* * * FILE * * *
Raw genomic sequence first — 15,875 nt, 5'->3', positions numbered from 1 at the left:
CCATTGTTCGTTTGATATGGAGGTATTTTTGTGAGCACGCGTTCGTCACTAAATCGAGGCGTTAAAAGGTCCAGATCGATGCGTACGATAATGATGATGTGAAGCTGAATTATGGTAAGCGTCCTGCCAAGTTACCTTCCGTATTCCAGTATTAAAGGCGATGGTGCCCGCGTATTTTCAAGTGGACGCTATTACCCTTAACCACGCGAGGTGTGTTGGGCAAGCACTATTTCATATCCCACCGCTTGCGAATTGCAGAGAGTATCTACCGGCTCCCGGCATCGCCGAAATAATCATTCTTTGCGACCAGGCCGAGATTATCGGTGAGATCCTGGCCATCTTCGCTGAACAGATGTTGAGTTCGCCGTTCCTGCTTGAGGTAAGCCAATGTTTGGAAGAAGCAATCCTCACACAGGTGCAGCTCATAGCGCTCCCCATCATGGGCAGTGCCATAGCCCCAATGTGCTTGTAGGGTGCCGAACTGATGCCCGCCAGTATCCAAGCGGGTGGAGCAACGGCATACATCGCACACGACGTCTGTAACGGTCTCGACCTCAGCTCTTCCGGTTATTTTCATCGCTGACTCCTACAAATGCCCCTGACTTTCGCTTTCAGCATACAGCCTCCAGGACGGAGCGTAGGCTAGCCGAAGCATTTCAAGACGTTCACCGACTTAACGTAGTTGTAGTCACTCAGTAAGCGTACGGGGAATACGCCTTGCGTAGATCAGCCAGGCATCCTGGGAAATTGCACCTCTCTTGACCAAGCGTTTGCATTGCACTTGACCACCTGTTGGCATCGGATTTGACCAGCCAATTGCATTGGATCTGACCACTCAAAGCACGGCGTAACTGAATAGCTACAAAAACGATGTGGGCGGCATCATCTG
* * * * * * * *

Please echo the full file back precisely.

Raw genomic sequence first — 15,875 nt, 5'->3', positions numbered from 1 at the left:
CCATTGTTCGTTTGATATGGAGGTATTTTTGTGAGCACGCGTTCGTCACTAAATCGAGGCGTTAAAAGGTCCAGATCGATGCGTACGATAATGATGATGTGAAGCTGAATTATGGTAAGCGTCCTGCCAAGTTACCTTCCGTATTCCAGTATTAAAGGCGATGGTGCCCGCGTATTTTCAAGTGGACGCTATTACCCTTAACCACGCGAGGTGTGTTGGGCAAGCACTATTTCATATCCCACCGCTTGCGAATTGCAGAGAGTATCTACCGGCTCCCGGCATCGCCGAAATAATCATTCTTTGCGACCAGGCCGAGATTATCGGTGAGATCCTGGCCATCTTCGCTGAACAGATGTTGAGTTCGCCGTTCCTGCTTGAGGTAAGCCAATGTTTGGAAGAAGCAATCCTCACACAGGTGCAGCTCATAGCGCTCCCCATCATGGGCAGTGCCATAGCCCCAATGTGCTTGTAGGGTGCCGAACTGATGCCCGCCAGTATCCAAGCGGGTGGAGCAACGGCATACATCGCACACGACGTCTGTAACGGTCTCGACCTCAGCTCTTCCGGTTATTTTCATCGCTGACTCCTACAAATGCCCCTGACTTTCGCTTTCAGCATACAGCCTCCAGGACGGAGCGTAGGCTAGCCGAAGCATTTCAAGACGTTCACCGACTTAACGTAGTTGTAGTCACTCAGTAAGCGTACGGGGAATACGCCTTGCGTAGATCAGCCAGGCATCCTGGGAAATTGCACCTCTCTTGACCAAGCGTTTGCATTGCACTTGACCACCTGTTGGCATCGGATTTGACCAGCCAATTGCATTGGATCTGACCACTCAAAGCACGGCGTAACTGAATAGCTACAAAAACGATGTGGGCGGCATCATCTG